Model suggests how early dark energy could resolve the Hubble tension
The universe is continuously expanding, yet the exact rate at which it does so remains unclear, and has so far only been approximated using NASA's Hubble Space Telescope and other similar instruments. Moreover, in recent years, astronomers using the Hubble telescope have unveiled a discrepancy between the two primary techniques used for estimating the universe's expansion rate.
Essentially, measurements gathered by the Hubble telescope suggest that the universe is expanding much faster than what is inferred from cosmic microwave background (CMB) observations. This discrepancy, referred to as the Hubble tension, has sparked a growing interest within the physics research community, yet attempts at resolving it have so far been unsuccessful.
Researchers at Johns Hopkins University and Swarthmore College have recently proposed and tested an alternative model that could solve the Hubble tension. In their study, outlined in a paper published in Physical Review Letters, the researchers successfully applied a model of dark energy previously presented by Marc Kamionkowski (one of the authors), which describes it as evolving but non-interactive to the Hubble tension.
"Despite the lack of success, previous attempts at solving the Hubble tension allowed us to understand roughly what characteristics a solution should have," Vivian Poulin, one of the researchers who carried out the study, told Phys.org. "At the same time, we were working on testing consequences of string theory with cosmological observables, which predicts the existence of an "axiverse," i.e., a huge number of extremely light particles with very peculiar physical properties. We realized that a simple modification of the physical properties of these particles gave them the characteristics we needed in the context of the Hubble tension. Thus, we decided to push forward in this direction and test this alternative model."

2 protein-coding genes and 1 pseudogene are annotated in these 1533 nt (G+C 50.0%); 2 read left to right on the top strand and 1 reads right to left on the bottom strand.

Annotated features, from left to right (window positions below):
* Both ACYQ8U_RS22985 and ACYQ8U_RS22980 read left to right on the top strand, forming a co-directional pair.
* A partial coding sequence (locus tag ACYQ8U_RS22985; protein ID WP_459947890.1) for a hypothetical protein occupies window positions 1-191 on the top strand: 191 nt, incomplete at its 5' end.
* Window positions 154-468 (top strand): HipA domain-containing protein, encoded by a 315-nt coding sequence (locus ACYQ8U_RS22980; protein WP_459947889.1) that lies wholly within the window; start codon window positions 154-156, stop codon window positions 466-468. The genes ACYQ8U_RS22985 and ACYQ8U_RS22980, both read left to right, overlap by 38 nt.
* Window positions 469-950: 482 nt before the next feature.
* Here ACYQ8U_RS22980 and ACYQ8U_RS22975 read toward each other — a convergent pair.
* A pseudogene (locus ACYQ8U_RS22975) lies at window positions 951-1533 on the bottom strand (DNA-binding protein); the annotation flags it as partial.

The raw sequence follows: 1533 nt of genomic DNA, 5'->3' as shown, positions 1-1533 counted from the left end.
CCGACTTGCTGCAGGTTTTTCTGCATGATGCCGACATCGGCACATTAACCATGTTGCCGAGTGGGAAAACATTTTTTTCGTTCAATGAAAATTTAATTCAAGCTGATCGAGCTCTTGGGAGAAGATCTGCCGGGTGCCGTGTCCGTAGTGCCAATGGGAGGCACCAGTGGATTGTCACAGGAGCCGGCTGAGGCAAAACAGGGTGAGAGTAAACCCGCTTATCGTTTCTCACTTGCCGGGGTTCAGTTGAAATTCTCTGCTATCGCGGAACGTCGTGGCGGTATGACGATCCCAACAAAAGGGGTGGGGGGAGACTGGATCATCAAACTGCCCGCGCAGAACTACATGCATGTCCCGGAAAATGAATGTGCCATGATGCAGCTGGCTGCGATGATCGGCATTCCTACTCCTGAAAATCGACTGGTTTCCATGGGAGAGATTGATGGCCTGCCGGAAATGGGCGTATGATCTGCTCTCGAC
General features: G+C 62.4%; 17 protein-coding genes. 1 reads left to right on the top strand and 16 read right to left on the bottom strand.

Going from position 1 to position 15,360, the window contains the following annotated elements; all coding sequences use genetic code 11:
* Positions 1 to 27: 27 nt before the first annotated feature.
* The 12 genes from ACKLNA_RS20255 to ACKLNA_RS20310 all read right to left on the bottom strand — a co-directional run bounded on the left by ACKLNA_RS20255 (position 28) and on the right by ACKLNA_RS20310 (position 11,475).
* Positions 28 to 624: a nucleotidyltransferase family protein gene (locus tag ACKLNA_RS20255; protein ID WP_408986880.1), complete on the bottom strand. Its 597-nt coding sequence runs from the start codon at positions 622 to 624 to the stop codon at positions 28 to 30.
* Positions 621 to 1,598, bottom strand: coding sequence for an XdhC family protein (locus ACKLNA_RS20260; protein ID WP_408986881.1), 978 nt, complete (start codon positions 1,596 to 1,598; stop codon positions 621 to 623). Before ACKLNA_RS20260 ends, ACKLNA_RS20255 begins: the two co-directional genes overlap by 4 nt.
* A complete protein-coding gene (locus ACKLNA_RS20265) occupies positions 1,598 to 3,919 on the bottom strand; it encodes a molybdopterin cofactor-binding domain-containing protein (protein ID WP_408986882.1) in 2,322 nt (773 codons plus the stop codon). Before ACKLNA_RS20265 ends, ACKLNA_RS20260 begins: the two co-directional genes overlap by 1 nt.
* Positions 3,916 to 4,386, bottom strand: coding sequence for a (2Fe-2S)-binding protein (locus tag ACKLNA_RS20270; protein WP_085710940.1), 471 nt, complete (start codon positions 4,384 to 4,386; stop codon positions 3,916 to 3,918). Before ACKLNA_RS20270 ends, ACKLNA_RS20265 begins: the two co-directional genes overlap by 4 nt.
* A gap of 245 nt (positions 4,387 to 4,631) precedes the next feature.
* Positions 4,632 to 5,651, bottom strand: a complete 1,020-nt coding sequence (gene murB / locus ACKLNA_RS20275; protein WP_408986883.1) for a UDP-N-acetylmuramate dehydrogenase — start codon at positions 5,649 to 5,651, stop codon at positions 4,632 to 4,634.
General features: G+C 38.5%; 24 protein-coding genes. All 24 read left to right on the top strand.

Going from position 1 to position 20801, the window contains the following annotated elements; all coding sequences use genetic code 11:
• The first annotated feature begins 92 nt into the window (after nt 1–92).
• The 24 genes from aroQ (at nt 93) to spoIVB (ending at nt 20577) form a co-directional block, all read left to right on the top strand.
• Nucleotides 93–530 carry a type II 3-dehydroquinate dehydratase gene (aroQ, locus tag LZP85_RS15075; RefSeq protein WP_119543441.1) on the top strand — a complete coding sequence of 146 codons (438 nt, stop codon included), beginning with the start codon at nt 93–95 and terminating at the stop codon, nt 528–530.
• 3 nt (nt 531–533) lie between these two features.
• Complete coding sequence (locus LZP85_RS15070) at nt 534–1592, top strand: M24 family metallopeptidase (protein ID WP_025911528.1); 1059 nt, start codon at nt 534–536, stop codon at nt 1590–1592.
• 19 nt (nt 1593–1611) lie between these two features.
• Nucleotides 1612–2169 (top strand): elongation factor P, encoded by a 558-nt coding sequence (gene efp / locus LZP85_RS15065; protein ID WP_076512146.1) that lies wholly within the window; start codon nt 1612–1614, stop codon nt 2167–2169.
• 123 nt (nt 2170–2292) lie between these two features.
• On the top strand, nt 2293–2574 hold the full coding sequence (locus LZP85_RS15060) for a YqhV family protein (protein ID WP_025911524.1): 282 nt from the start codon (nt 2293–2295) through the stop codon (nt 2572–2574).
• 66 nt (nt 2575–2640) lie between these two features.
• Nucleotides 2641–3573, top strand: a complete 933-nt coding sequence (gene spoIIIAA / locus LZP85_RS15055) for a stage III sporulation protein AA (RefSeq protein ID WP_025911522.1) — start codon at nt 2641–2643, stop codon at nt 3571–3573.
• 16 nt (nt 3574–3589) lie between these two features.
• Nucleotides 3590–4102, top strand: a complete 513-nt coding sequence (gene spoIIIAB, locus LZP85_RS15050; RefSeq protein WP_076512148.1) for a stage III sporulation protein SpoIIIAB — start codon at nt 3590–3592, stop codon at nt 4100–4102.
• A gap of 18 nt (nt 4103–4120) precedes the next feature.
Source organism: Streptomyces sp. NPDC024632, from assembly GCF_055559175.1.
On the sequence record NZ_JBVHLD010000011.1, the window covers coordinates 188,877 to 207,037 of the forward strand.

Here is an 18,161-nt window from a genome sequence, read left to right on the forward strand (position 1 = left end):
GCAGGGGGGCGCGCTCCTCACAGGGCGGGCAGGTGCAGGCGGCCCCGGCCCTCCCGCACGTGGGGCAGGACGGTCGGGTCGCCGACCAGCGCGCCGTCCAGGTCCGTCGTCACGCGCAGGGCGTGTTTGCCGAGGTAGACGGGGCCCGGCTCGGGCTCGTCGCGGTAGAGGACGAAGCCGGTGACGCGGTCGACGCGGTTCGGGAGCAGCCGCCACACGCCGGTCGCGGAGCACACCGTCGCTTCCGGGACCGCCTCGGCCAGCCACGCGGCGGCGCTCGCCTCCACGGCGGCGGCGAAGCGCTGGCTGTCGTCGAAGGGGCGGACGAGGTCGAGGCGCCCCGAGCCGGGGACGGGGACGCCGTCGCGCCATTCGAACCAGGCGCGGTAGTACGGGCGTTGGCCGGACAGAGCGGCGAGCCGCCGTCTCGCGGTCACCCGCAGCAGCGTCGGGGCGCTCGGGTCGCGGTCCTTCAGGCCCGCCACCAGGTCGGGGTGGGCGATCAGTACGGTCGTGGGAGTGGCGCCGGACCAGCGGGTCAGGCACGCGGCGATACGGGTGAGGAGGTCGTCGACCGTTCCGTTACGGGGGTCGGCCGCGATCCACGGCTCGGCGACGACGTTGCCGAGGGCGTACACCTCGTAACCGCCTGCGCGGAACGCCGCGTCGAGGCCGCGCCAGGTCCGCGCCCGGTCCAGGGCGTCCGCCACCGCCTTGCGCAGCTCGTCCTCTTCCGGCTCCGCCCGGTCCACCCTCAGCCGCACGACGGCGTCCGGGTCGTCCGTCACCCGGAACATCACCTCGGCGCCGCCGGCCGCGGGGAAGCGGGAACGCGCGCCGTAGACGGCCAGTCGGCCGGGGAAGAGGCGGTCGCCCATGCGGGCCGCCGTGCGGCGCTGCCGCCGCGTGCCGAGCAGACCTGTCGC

Poulin and his colleagues are theoretical cosmologists, so they did not build an instrument to test their ideas. Instead, they used data collected during renowned research collaborations such as Planck's CMB observations and the SH0ES H0 measurements. Using this previously collected data, the researchers applied a model of early dark energy (EDE) to the Hubble tension.
Dark energy is a persistent mystery within current cosmological understanding, despite comprising approximately 70 percent of the universe's energy density. It was first discovered in 1998 by Adam Riess, Brian Schmidt, Saul Perlmutter and their respective teams during their supernovae observations.
"An EDE just means that these particles, in the cosmological context, act like a dark energy component (i.e. a fluid with negative pressure) at much earlier time than the current dark energy does," Poulin explained. "In practice, these particles modify the expansion rate of the universe around the time at which CMB photons were emitted (i.e., only 380,000 years after the Big Bang), increasing it slightly (by about 3 percent) compared to the standard prediction."
In their study, Poulin and his colleagues computed what the CMB would look like in the presence of an EDE component. Given the precision of the data gathered by Planck and used in their computations, the researchers' predictions were fairly detailed.
"We needed to figure out exactly how our model would behave, evolve and fluctuate, and how it would affect the cosmic microwave background, the oldest light in the universe," Tanvi Karwal, another researcher involved in the study, told Phys.org. "The CMB is complex and its shape must be calculated numerically, so we added code describing the EDE to a pre-existing code to extract cosmological information from the CMB."
Poulin, Karwal and their colleagues used a supercomputer to sample hundreds of thousands of different cosmologies. This allowed them to identify the cosmology that best fits existing observations of the universe. They found that this new cosmological model, which includes an EDE component, could solve the Hubble tension.